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CREDIT: Ruth Morris ARPS

End of an Era

Ruth Morris ARPS photographs the abandoned Dakota HDB in Singapore


Taking photographs in the blinding midday sun is tricky but I think it added a bleak, stark, worn out effect to some of the images.


1. Tell us about the project:


I live in a modern apartment block on Dakota Crescent, right next to the empty HDB’s (Housing Development Block) pictured in this project. I knew that the buildings were likely to be demolished soon so I had a time constraint & I felt that photographing the buildings was an important project to pursue. I took the images over a period of two weeks, as the HDB was right on my door step it was a convenient project as well as thought provoking.

Construction of Dakota HDB was started in 1956, it was one of the first housing estates to be built in Singapore. The low-rise, social housing blocks were built to house the victims of what had become dangerous, squalid & very poor housing in the surrounding Kampongs. Fires in 1958 and 1959 in nearby villages left many people homeless and with bubonic plague sweeping through the old insanitary housing, something had to be done.


2. What did you learn while doing the project:


Taking photographs in the blinding midday sun is tricky but I think it added a bleak, stark, worn out effect to some of the images, which I felt was in keeping with the project title. The buildings were originally red brick, but were continually being white washed to weather proof them. Built on the site of the old Kallang airport, the name, 'Dakota Crescent’, commemorates the loss of an entire crew of airman lost in a crash in 1946.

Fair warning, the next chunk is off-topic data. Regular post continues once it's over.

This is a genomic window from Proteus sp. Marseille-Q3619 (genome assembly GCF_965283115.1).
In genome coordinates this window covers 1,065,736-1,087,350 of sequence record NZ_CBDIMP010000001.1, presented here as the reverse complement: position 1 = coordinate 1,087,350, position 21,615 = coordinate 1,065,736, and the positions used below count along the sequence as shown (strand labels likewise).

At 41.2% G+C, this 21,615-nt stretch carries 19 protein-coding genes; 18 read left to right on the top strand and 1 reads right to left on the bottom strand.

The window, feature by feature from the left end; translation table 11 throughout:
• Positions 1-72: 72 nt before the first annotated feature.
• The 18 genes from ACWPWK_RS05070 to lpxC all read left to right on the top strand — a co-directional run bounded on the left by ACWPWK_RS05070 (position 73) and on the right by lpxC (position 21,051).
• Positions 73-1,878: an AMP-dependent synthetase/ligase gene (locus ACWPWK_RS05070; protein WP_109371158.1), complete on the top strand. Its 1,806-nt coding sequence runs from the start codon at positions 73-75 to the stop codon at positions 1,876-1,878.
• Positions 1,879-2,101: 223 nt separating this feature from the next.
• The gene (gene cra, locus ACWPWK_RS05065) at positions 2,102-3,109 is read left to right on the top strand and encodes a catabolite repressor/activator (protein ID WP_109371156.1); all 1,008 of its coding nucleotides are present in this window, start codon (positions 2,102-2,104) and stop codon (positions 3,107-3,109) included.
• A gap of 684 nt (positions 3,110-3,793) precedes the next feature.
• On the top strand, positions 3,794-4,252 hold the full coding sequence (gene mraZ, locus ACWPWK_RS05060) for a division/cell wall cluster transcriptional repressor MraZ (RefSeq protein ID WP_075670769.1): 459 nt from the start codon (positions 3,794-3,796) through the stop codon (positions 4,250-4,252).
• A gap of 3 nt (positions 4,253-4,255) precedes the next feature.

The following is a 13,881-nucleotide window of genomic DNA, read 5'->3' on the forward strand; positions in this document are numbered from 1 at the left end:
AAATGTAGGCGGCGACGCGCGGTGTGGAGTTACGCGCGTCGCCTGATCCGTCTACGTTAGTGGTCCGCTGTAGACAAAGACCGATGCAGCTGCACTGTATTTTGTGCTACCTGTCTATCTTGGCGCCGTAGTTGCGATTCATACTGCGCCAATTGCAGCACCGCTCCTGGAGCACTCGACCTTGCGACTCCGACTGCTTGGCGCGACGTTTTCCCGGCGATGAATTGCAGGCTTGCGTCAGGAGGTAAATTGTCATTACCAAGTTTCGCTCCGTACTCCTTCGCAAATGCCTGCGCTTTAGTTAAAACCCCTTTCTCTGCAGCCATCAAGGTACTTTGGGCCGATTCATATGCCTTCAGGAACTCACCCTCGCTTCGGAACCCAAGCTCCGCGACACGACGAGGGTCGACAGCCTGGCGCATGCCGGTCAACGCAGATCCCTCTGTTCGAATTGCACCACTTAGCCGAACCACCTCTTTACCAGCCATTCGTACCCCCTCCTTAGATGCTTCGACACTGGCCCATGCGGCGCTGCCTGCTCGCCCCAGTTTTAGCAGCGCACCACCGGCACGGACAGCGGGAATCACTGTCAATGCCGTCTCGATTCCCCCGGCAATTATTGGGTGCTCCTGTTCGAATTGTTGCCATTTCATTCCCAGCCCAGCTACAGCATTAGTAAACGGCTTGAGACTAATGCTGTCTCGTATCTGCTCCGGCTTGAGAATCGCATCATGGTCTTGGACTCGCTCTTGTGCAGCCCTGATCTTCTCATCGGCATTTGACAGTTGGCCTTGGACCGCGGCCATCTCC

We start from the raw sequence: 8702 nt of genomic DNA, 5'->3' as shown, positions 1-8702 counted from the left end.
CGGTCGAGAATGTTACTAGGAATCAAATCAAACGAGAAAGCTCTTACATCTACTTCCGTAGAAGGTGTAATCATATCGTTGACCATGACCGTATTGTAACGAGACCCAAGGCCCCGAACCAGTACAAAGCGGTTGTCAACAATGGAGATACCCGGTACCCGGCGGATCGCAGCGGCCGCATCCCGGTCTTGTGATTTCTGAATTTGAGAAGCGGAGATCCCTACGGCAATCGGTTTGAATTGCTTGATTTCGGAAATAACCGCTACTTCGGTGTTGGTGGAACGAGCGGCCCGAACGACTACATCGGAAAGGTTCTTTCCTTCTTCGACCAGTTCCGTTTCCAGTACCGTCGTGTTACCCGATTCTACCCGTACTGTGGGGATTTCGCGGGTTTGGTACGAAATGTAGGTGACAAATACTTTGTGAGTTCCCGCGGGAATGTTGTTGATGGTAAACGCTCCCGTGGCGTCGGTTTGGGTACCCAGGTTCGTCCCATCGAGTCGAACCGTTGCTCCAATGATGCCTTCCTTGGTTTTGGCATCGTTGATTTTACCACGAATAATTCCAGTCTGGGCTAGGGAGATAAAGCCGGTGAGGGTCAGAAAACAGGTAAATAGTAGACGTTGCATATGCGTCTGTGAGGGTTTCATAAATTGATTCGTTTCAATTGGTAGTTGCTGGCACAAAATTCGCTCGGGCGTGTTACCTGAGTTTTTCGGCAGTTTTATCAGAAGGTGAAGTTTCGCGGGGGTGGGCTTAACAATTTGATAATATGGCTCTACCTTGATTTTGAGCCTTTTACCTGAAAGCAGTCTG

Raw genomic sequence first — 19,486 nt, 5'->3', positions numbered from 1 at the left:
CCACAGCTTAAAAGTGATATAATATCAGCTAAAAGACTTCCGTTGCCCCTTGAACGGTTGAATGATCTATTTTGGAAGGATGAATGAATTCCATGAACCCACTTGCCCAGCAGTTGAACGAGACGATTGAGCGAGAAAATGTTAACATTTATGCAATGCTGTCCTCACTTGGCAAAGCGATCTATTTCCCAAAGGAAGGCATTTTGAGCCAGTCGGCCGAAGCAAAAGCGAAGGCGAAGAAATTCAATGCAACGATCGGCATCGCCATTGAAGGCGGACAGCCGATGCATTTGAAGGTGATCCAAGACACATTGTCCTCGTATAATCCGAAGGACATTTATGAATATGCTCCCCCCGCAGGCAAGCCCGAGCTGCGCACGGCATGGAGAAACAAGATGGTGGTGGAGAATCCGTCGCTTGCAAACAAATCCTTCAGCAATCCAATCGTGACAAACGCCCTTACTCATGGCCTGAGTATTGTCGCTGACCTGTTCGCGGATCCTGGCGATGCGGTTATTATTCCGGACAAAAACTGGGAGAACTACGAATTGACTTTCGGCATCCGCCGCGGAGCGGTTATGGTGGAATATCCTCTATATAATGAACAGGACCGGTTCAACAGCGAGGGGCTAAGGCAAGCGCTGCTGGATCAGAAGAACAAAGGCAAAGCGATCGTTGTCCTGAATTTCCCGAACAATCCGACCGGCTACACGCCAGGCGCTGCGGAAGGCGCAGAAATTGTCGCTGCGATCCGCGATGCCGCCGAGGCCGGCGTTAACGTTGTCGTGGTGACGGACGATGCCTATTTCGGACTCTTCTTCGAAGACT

Residents personalised balconies & painted doors in bright colours to help them spot where they lived. Previously residents had lived at street level so they had to learn about high rise living.


3. Any tips or lessons you can share:


If you can talk to residents about life in the buildings you are photographing it really helps when trying to recreate the atmosphere & portray the importance of dwellings. The last tenants of Dakota Crescent HDB moved out in 2016, residents that I spoke to who once lived there all have fond memories, particularly of the space, communal areas, the relatively big balconies and being by the river. Some ex residents were still visiting their old ground floor balconies right up until the buildings were boarded up a few months ago.


4. Is the project complete and how do you feel about the result:


The project is complete. The site is now completely boarded up, the trees have been cleared & the derelict buildings are being demolished as this is published. There is no access to the site now. Campaigns dedicated to saving Dakota Crescent HDB unfortunately fell on deaf ears. Developers will shortly be moving in and unique architectural styles are about to be lost for ever.


5. What next?


I am always in search of social history that I can capture visually. Currently, with travel restrictions, I will be looking in Singapore for a similar project to this one.